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March 8, 2001

Contact: Steven Schultz, (609) 258-5729

Wallace Hayes, pioneer of supersonic flight, dies

Princeton, N.J. -- Wallace D. Hayes, an emeritus professor of mechanical and aerospace engineering at Princeton University who made numerous fundamental contributions to the understanding of supersonic flight and supersonic aircraft design, died March 2 in Hightstown, New Jersey after a long struggle with Parkinson's disease. He was 82.

In a series of publications beginning in 1947 with his Ph.D. thesis at the California Institute of Technology he developed a theory of supersonic flow called the "supersonic area rule" which strongly influenced the design of high-speed aircraft. His work also provided the first understanding of the behavior of delta wing aircraft flying just above the speed of sound.

He followed his work in supersonic flow with groundbreaking studies in the late 1940s and early 1950s in hypersonic flow, which is considered to begin at about five times the speed of sound, or Mach 5. He developed the "Hayes similitude principle," which enabled designers to take the results of one series of tests or calculations and apply them to the design of an entire family of similar configurations where neither tests nor detailed calculations are available. Many of his developments appeared in his classic book Hypersonic Flow Theory, co-written with Ronald Probstein and first published in 1959.

Always cognizant of the critical problems of supersonic flight, he made important contributions to the understanding of sonic booms and served on numerous NASA advisory committees on the subject.

Professor Hayes was born in Beijing, China and educated in California where he received his B.S. in physics in 1941 and his Ph.D. in physics, magna cum laude, in 1947 from the California Institute of Technology. His work in the aircraft industry began in 1939 with Consolidated Aircraft and continued during WW II as an aerodynamicist with North American Aviation. From 1952 to 1954 he was scientific liaison officer with the Office of Naval Research in London. In 1954, he came to Princeton University, where he taught until 1989. He also taught at the California Institute of Technology, Brown University, Delft Technical University, and the University of New Mexico at Holloman Air Force Base.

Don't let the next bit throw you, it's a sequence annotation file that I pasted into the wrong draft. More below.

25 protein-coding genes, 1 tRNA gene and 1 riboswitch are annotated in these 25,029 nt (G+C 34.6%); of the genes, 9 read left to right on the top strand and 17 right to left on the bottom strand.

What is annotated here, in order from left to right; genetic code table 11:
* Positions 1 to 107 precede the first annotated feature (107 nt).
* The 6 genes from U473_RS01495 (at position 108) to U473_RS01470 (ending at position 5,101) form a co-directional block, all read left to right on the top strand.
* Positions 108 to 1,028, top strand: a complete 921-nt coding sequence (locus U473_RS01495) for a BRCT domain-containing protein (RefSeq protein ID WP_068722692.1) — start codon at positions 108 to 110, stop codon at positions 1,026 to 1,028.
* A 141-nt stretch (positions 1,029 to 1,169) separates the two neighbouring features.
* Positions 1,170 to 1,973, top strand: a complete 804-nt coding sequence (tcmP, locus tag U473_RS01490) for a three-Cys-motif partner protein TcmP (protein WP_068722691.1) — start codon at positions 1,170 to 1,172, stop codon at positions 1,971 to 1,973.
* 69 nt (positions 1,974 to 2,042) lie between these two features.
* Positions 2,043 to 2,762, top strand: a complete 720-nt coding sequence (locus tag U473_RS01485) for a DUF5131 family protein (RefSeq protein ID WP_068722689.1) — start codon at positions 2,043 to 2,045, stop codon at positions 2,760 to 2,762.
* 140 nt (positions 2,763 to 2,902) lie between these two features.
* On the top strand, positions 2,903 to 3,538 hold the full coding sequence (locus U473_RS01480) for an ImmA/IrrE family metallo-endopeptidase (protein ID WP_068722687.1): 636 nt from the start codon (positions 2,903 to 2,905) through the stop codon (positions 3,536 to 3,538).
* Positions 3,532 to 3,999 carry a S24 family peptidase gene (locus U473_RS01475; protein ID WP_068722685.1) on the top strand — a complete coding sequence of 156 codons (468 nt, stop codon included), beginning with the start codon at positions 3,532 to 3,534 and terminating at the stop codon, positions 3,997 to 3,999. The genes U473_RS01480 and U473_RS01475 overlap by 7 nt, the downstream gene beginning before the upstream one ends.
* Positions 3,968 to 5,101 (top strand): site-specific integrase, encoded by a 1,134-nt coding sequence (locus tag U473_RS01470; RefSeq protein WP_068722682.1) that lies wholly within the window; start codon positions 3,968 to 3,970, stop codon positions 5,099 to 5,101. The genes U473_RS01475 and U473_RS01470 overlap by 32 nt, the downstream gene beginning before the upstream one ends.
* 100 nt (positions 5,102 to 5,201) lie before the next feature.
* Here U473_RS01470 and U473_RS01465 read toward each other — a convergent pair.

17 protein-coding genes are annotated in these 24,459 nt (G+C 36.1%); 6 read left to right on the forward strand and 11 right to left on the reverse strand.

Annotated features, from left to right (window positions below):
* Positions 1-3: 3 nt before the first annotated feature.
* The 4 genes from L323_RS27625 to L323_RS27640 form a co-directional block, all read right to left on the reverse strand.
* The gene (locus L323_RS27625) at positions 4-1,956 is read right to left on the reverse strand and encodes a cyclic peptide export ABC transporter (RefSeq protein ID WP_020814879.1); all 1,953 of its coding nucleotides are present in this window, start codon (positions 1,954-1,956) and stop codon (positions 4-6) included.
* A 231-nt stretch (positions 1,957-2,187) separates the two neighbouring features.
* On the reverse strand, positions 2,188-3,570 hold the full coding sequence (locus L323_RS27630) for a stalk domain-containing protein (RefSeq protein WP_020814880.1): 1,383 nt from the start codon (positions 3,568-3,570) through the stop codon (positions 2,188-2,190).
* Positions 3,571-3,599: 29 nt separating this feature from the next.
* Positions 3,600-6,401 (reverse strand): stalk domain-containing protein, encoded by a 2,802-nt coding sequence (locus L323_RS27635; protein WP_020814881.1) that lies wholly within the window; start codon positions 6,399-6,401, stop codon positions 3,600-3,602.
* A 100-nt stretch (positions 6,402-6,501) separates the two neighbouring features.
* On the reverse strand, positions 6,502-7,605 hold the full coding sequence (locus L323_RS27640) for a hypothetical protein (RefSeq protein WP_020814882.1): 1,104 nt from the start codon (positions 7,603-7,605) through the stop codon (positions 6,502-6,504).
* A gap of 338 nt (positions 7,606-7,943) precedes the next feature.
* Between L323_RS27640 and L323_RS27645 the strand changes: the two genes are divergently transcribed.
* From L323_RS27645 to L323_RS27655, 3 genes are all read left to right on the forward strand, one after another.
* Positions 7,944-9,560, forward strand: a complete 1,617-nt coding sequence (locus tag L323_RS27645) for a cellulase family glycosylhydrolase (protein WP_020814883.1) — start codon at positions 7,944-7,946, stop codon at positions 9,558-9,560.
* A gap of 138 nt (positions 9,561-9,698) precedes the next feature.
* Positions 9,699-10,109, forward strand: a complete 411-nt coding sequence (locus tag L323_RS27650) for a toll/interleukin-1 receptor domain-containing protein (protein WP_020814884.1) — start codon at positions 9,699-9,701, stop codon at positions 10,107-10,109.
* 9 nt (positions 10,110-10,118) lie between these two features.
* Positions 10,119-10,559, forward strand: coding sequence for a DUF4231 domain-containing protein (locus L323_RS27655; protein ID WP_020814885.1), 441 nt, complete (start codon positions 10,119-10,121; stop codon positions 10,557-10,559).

He was honored for his work by election to the National Academy of Engineering, the American Academy of Arts and Sciences, the American Physical Society and the American Institute of Aeronautics and Astronautics, which honored him in 1965 with its Research Award.

He married musician Laura Merriman in 1948. The marriage ended in divorce in 1981. Professor Hayes was an active member of the Sierra Club since 1942 and an avid outdoor sports enthusiast enjoying rock-climbing, hiking, water sports, and skiing. He was also a glider pilot and small airplane flight instructor. His former wife, three daughters, Carolyn, Judith and Barbara Hayes, and six grandchildren survive him.

A memorial service for Professor Hayes is planned for Sunday, April 22 at 1:30 p.m. at the Princeton University Chapel. In lieu of flowers, the family asks that donations be sent to the Sierra Club Memorial Program, 85 2nd Street, 2nd Floor, San Francisco, CA 94105-3441.